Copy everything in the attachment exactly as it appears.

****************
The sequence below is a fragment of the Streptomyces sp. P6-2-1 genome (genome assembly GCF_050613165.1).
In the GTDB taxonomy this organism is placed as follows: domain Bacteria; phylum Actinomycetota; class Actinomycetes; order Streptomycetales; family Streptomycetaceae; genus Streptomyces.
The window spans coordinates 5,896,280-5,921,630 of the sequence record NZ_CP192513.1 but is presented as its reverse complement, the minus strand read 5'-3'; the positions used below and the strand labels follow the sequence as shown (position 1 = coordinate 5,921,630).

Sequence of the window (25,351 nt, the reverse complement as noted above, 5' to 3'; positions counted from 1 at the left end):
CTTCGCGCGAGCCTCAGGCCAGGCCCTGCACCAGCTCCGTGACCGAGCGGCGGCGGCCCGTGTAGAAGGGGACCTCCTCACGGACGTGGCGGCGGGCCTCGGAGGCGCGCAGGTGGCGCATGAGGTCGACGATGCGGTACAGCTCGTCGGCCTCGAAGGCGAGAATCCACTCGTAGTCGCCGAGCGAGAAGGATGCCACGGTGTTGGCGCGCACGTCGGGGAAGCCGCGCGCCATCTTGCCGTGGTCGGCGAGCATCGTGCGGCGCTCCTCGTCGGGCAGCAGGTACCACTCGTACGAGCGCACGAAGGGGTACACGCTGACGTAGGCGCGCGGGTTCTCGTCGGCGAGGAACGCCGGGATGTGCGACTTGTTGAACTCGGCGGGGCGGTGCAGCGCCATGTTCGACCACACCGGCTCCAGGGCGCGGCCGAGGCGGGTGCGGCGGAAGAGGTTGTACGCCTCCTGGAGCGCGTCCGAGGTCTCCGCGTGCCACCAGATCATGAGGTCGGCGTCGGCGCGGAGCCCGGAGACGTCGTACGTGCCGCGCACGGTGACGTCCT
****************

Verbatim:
The sequence below is a fragment of the Streptomyces sp. P6-2-1 genome (genome assembly GCF_050613165.1).
In the GTDB taxonomy this organism is placed as follows: domain Bacteria; phylum Actinomycetota; class Actinomycetes; order Streptomycetales; family Streptomycetaceae; genus Streptomyces.
The window spans coordinates 5,896,280-5,921,630 of the sequence record NZ_CP192513.1 but is presented as its reverse complement, the minus strand read 5'-3'; the positions used below and the strand labels follow the sequence as shown (position 1 = coordinate 5,921,630).

Sequence of the window (25,351 nt, the reverse complement as noted above, 5' to 3'; positions counted from 1 at the left end):
CTTCGCGCGAGCCTCAGGCCAGGCCCTGCACCAGCTCCGTGACCGAGCGGCGGCGGCCCGTGTAGAAGGGGACCTCCTCACGGACGTGGCGGCGGGCCTCGGAGGCGCGCAGGTGGCGCATGAGGTCGACGATGCGGTACAGCTCGTCGGCCTCGAAGGCGAGAATCCACTCGTAGTCGCCGAGCGAGAAGGATGCCACGGTGTTGGCGCGCACGTCGGGGAAGCCGCGCGCCATCTTGCCGTGGTCGGCGAGCATCGTGCGGCGCTCCTCGTCGGGCAGCAGGTACCACTCGTACGAGCGCACGAAGGGGTACACGCTGACGTAGGCGCGCGGGTTCTCGTCGGCGAGGAACGCCGGGATGTGCGACTTGTTGAACTCGGCGGGGCGGTGCAGCGCCATGTTCGACCACACCGGCTCCAGGGCGCGGCCGAGGCGGGTGCGGCGGAAGAGGTTGTACGCCTCCTGGAGCGCGTCCGAGGTCTCCGCGTGCCACCAGATCATGAGGTCGGCGTCGGCGCGGAGCCCGGAGACGTCGTACGTGCCGCGCACGGTGACGTCCT